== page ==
A few weeks ago, I posted:
about joining The Arcanum — an magical online platform to help me hone and develop my photography skills. Instead of being a traditional teacher/student banking method of learning, The Arcanum relies on an apprenticeship model. I’ve been matched with a good friend who is already a “master” in The Arcanum, and I will self-pace through the levels, taking what time and wisdom I need, receive feedback, and learn technique and engage in a cohort.
Now for the OTHER great big new step in my life — the left foot edition.
I have begun seminary at Lutheran Theological Seminary Saskatoon.
Surprise! (…or not…)
Currently I am the Family Support Program Coordinator at the Lac La Biche Canadian Native Friendship Centre. I oversee the Waskaysoo Community Food Bank, a school supply closet, connect families with emergency supports, and organize the LGBTQ resource and support centre. It sounds like a lot, but in the context of small local community it’s just about right for my pace.
Long-time readers will know that I’ve also been trying for ages to launch a ministry to marginalized youth. I’ve even managed to secure a grant, plan a pilot project, and come THIS close to having it all take off. Only then it didn’t, and I was back to square one.
So in talking with Pastor Calvin at the church I attend (Lord of Glory Lutheran Church with the ELCIC), he began mentioning about how “pastoral” my vision seemed to be. At first I shrugged off such comments. I knew that the ELCIC ordained women, which was fantastic! But me? A pastor?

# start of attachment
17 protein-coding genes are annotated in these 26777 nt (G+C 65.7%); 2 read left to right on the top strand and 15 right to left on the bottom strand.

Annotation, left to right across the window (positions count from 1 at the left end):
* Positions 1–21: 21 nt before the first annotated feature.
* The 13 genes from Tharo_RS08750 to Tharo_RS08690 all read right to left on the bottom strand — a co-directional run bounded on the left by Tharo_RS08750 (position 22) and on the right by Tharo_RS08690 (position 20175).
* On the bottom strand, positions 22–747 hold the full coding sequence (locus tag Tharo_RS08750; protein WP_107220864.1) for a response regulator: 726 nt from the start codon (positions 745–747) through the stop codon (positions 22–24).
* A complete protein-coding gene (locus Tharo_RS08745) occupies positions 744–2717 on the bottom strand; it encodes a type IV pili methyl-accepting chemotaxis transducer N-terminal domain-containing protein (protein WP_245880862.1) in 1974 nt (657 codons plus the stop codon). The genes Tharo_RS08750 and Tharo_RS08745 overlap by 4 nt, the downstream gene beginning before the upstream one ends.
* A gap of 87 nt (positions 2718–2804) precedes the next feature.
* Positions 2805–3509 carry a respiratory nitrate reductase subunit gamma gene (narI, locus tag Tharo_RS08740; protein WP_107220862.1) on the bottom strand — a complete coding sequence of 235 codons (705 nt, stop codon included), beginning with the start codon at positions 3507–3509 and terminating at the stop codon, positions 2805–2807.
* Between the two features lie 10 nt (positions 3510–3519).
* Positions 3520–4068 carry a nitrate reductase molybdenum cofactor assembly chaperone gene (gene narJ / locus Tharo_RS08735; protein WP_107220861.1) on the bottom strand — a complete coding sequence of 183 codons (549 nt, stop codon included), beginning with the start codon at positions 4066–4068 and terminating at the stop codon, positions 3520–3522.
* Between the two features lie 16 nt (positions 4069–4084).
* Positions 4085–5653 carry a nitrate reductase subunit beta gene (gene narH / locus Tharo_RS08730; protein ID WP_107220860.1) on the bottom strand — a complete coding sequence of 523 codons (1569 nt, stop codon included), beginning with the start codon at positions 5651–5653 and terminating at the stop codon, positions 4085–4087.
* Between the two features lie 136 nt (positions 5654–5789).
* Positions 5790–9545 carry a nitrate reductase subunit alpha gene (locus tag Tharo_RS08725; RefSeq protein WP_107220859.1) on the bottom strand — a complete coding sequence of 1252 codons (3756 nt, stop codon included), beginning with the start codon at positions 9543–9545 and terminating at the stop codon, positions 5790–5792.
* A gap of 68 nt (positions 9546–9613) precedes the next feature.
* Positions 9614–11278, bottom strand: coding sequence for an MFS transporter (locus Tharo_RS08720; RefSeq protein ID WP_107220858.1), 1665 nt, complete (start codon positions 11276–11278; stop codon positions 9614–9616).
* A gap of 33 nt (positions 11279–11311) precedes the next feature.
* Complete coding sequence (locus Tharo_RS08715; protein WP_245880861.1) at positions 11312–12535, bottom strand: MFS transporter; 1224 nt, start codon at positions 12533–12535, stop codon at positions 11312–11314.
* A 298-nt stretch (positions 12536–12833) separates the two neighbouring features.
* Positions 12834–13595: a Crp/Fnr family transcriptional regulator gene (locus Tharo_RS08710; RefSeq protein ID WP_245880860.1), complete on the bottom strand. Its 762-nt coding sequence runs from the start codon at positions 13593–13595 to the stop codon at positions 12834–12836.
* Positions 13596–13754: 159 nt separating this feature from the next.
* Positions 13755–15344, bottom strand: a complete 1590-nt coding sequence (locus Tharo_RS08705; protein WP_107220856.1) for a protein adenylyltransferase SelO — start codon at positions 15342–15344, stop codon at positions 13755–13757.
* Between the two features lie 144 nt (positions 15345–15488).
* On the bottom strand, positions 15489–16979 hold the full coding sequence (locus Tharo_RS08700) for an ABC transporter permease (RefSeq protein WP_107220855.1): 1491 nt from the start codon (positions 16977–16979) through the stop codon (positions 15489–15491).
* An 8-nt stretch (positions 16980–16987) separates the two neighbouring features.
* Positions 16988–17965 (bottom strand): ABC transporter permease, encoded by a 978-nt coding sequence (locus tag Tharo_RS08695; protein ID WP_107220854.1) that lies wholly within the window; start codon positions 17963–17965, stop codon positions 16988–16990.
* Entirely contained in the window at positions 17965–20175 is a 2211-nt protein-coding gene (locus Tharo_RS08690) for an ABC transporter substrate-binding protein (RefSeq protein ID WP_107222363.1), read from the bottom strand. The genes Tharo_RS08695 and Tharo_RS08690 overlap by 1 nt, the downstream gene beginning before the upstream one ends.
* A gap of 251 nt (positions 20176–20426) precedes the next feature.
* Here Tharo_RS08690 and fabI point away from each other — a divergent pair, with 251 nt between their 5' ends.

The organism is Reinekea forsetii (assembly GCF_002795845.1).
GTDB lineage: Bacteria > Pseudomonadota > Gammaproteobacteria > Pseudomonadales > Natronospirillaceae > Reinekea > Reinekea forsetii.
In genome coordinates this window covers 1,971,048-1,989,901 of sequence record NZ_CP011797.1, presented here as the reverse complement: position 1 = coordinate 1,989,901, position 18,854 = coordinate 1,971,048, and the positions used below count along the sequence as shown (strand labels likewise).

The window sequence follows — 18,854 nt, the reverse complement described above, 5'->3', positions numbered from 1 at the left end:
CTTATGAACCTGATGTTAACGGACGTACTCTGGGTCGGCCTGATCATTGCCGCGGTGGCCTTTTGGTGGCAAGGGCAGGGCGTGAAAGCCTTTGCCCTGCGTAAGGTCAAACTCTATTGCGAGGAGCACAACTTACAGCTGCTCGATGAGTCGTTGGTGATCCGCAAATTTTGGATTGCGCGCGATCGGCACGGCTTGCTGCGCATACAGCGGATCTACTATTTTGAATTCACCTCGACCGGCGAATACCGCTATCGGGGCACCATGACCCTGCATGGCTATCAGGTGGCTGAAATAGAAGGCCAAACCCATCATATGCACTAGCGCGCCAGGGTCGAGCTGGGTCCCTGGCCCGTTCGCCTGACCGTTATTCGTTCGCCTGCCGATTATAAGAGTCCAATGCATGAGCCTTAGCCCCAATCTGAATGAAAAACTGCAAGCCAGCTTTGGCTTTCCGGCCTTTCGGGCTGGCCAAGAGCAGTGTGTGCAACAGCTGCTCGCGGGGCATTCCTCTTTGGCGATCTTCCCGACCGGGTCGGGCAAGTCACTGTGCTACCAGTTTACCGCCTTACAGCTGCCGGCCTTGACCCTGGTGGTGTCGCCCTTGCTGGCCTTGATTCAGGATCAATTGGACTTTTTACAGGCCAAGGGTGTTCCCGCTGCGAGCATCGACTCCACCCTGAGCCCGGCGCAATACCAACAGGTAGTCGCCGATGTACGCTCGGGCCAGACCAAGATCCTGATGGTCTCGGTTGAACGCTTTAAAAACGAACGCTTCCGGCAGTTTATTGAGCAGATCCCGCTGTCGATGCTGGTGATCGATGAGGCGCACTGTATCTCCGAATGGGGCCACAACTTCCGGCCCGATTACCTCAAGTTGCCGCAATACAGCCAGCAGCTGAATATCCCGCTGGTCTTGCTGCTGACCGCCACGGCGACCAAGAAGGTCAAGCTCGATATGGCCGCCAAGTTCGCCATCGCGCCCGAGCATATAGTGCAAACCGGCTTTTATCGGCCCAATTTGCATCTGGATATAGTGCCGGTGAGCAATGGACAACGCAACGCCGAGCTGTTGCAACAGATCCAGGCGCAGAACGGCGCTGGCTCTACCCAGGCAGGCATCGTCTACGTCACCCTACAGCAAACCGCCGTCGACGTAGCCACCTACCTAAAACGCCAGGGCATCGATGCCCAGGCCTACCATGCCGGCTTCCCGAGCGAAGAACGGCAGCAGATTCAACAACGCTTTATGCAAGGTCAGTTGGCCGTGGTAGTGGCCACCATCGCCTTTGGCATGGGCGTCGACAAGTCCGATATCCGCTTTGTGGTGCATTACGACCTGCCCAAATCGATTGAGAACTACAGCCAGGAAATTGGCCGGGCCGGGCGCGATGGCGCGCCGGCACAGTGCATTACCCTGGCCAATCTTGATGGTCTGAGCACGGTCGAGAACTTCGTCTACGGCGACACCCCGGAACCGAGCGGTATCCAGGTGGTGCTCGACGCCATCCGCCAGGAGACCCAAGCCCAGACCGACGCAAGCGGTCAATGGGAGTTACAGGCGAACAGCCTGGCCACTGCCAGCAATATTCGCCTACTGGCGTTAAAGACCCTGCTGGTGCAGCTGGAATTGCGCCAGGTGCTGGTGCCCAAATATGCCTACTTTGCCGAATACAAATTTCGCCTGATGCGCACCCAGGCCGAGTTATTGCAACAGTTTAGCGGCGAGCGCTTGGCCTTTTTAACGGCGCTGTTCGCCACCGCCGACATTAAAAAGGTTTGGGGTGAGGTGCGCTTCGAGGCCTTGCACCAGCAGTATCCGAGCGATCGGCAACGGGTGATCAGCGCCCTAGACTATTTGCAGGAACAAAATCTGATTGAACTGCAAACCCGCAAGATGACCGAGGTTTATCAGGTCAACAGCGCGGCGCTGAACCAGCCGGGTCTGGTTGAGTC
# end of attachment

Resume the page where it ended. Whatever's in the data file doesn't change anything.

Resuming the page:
Ugh… I’d have to learn Greek and Hebrew.
But as the disappointment of Coming Home’s failure to launch took it’s toll on my life, I realized that God wasn’t removing this passion for ministry. In fact, part of the grief and disappointment wasn’t simply around Coming Home but was more the reality that God was nagging me to step into a new phase in my life.
I already saw my full time work as “ministry” — reaching out, connecting, listening, being present — and apparently that mindset is to seasoned pastors what blood is to sharks. (ha!) I preached a few times when Pastor Calvin was away, and the congregation began to affirm in me some gifts that had never been supported or acknowledged before.
But it couldn’t be me.
I’d already completed my MA in Urban Studies, strengthening my vocation in Community Development. Wasn’t that enough? (see my holding up the Philly Love Sign??) As much as I love school, did I really want to go back for ANOTHER degree or certificate? I completed the MAUS program for that very purpose — to step into full time ministry! And it didn’t quite happen… so how would this be any different?
It couldn’t be me.